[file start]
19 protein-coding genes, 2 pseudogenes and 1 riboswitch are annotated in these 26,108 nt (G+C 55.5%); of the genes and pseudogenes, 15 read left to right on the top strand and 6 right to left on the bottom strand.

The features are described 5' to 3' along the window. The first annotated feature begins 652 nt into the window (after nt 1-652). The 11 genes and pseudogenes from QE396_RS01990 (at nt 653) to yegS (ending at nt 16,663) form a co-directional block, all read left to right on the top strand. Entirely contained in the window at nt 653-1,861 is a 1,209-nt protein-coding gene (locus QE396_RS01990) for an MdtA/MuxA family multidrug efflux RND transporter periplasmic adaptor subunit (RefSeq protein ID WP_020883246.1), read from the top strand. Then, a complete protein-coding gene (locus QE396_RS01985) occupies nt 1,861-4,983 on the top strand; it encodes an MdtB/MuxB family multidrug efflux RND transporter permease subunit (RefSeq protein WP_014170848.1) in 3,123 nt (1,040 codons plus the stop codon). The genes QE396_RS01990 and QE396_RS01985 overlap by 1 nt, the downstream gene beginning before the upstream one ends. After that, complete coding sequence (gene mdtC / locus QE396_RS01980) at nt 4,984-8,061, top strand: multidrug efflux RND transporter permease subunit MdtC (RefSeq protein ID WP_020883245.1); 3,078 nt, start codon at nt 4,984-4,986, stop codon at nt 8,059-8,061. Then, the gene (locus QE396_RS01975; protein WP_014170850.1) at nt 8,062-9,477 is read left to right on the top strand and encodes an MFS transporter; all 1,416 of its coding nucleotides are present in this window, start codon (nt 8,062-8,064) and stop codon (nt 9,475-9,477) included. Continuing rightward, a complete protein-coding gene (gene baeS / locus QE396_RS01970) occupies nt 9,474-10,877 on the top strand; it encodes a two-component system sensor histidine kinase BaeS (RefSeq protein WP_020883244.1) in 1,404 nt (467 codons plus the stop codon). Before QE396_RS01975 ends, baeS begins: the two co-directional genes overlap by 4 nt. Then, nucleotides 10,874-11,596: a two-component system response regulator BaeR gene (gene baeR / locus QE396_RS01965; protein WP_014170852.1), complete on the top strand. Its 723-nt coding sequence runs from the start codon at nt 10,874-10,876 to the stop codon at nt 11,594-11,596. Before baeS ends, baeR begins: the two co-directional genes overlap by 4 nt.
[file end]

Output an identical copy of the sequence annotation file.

19 protein-coding genes, 2 pseudogenes and 1 riboswitch are annotated in these 26,108 nt (G+C 55.5%); of the genes and pseudogenes, 15 read left to right on the top strand and 6 right to left on the bottom strand.

The features are described 5' to 3' along the window. The first annotated feature begins 652 nt into the window (after nt 1-652). The 11 genes and pseudogenes from QE396_RS01990 (at nt 653) to yegS (ending at nt 16,663) form a co-directional block, all read left to right on the top strand. Entirely contained in the window at nt 653-1,861 is a 1,209-nt protein-coding gene (locus QE396_RS01990) for an MdtA/MuxA family multidrug efflux RND transporter periplasmic adaptor subunit (RefSeq protein ID WP_020883246.1), read from the top strand. Then, a complete protein-coding gene (locus QE396_RS01985) occupies nt 1,861-4,983 on the top strand; it encodes an MdtB/MuxB family multidrug efflux RND transporter permease subunit (RefSeq protein WP_014170848.1) in 3,123 nt (1,040 codons plus the stop codon). The genes QE396_RS01990 and QE396_RS01985 overlap by 1 nt, the downstream gene beginning before the upstream one ends. After that, complete coding sequence (gene mdtC / locus QE396_RS01980) at nt 4,984-8,061, top strand: multidrug efflux RND transporter permease subunit MdtC (RefSeq protein ID WP_020883245.1); 3,078 nt, start codon at nt 4,984-4,986, stop codon at nt 8,059-8,061. Then, the gene (locus QE396_RS01975; protein WP_014170850.1) at nt 8,062-9,477 is read left to right on the top strand and encodes an MFS transporter; all 1,416 of its coding nucleotides are present in this window, start codon (nt 8,062-8,064) and stop codon (nt 9,475-9,477) included. Continuing rightward, a complete protein-coding gene (gene baeS / locus QE396_RS01970) occupies nt 9,474-10,877 on the top strand; it encodes a two-component system sensor histidine kinase BaeS (RefSeq protein WP_020883244.1) in 1,404 nt (467 codons plus the stop codon). Before QE396_RS01975 ends, baeS begins: the two co-directional genes overlap by 4 nt. Then, nucleotides 10,874-11,596: a two-component system response regulator BaeR gene (gene baeR / locus QE396_RS01965; protein WP_014170852.1), complete on the top strand. Its 723-nt coding sequence runs from the start codon at nt 10,874-10,876 to the stop codon at nt 11,594-11,596. Before baeS ends, baeR begins: the two co-directional genes overlap by 4 nt.